Processing Time (Hours)

Job Typesetting Printing

1 2.00 3.00

2 3.00 4.00

3 2.50 1.75

4 1.25 2.00

5 3.50 2.50

6 2.25 3.00

11. A city government requires that all new construction projects be reviewed by an architect, a city planner, and an environmental engineer (in that order). Four different construction projects are waiting to be reviewed, and the review time of each has been estimated as shown in the following.

Project Architect City Planner

Environmental Engineer

A 3 hrs. 2 hrs. 4 hrs.

B 2 hrs. 3 hrs. 2 hrs.

C 4 hrs. 1 hr. 3 hrs.

D 2 hrs. 1 hr. 3 hrs.

If the four projects must be processed in the order A, B, C, D by each person, use forward scheduling with finite loading to develop a Gantt load chart for each person.

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CHAPTER 12Key Terms

backward scheduling An approach to scheduling that starts from a desired due date and works backward.

critical-ratio rule A measure of the ratio between time until an order is due and the processing time remaining.

dispatching Assigning priorities and selection of jobs for processing at a work center.

dispatching rules Rules used for assign- ing processing priorities to jobs for scheduling.

finite loading An approach to machine loading that considers available capacity.

forward scheduling An approach to scheduling that starts from the present time and schedules each job to start at the earliest possible moment.

Gantt load chart A graphic device for indicating the schedule of jobs on equip- ment or facilities.

infinite loading An approach to machine loading that does not take capacity consid- erations into account.

input/output control A method for man- aging work flow and queue lengths by comparing input to a machine with output from it.

load profile A diagram that indicates the work load being placed on each work center.

loading An approach to scheduling that tries to take capacity utilization into account.

makespan time The total time required to complete a set of jobs.

12. Five parts must be processed through the following operations, and each has the due date shown. The following table shows the time required for each processing operation:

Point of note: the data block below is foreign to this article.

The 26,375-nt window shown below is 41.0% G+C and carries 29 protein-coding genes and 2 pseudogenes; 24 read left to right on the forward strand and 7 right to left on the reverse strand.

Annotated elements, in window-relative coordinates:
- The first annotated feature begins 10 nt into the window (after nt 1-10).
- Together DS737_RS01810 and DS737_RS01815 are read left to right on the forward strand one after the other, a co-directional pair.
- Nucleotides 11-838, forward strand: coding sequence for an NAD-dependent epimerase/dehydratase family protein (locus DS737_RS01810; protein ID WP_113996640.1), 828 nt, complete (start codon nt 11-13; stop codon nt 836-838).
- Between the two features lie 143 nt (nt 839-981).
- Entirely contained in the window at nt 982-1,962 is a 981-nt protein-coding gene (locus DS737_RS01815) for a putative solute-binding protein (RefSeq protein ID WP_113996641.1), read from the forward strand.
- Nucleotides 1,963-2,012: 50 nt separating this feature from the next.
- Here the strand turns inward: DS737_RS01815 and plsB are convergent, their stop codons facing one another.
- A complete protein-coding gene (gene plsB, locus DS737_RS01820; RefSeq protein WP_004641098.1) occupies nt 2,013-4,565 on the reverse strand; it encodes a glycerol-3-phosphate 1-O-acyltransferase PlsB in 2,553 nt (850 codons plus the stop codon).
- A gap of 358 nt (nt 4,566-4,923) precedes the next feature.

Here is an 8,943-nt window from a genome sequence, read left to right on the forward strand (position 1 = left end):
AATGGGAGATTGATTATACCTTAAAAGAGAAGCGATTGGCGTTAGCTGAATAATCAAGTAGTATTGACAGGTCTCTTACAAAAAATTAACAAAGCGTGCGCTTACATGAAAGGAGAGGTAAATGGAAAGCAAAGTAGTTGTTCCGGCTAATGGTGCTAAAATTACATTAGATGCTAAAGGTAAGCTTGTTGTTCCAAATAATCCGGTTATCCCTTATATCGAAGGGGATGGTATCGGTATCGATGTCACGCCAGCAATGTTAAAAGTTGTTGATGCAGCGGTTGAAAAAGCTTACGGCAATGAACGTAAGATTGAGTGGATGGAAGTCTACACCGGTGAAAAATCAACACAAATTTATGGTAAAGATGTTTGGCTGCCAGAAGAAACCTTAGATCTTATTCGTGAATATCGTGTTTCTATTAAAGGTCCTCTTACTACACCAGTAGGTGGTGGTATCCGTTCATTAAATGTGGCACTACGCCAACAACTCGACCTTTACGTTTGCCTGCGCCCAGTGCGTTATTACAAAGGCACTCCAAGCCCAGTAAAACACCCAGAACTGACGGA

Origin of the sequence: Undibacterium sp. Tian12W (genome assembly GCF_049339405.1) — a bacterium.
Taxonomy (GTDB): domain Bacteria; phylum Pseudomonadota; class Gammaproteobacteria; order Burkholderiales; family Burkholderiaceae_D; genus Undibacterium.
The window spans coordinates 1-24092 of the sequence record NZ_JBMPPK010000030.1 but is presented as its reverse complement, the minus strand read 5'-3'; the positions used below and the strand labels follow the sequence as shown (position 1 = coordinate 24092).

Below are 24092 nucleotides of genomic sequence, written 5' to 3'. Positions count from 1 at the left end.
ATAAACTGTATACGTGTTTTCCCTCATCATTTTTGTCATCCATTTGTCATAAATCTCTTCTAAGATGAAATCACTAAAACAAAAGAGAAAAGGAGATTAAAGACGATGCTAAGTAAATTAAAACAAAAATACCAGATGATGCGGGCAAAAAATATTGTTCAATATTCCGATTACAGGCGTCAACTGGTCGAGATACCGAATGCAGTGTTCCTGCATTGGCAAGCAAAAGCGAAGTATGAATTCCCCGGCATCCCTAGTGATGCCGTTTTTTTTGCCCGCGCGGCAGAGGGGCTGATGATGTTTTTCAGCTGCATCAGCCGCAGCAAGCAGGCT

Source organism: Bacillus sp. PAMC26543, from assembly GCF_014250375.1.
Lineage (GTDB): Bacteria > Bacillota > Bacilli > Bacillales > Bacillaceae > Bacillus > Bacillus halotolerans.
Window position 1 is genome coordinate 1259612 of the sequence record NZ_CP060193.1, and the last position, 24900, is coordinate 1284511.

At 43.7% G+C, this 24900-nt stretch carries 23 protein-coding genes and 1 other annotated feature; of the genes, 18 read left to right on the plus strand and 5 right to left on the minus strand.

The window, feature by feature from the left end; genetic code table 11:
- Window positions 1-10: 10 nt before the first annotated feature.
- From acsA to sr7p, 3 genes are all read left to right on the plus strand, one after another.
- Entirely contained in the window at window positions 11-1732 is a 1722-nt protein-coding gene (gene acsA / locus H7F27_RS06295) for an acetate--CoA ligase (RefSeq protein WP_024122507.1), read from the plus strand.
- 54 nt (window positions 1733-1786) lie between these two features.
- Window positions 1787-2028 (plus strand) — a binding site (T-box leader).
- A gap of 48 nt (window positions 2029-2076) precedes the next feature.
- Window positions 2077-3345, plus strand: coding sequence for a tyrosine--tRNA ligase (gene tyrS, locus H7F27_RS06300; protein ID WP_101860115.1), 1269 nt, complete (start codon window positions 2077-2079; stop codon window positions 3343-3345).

Part A Part B Part C Part D Part E

Lathe (2 days) Lathe (1 day) Mill (1 day) Mill (3 days) Drill (1 day)

Mill (3 days) Grind (1 day) Drill (1 day) Grind (1 day) Mill (3 days)

Drill (1 day) Mill (2 days) Lathe (2 days) Grind (1 day)

Due at end of day 8

Due at end of day 6

Due at end of day 5

Drill (1 day) Drill (1 day)

Due at end of day 10

Due at end of day 6

Use backward scheduling with infinite loading to develop a schedule for each part.

13. Develop a load profile for the city planner in Problem 11.

14. Develop a load profile for the milling operation in Problem 12.

Key Terms

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CHAPTER 12Key Terms

make-to-order company A company that produces only to customer orders.

make-to-stock company A company that produces for inventory and meets cus- tomer orders from inventory.

move time The material handling time between work centers.

peak demand The highest level of demand that can be expected during a specific time period.

queue time The time a job spends waiting to be processed at a work center.

run-out time The period of time before a company will run out of a particular product.

run time The actual processing time for a job.

scheduling A final, detailed determina- tion of the times employees will work, the sequence in which goods or services will be provided, and the operating times for machines.

sequencing A step in the scheduling pro- cess in which the ordering of jobs or work is determined.

wait time The time a job spends wait- ing before being moved to the next work center.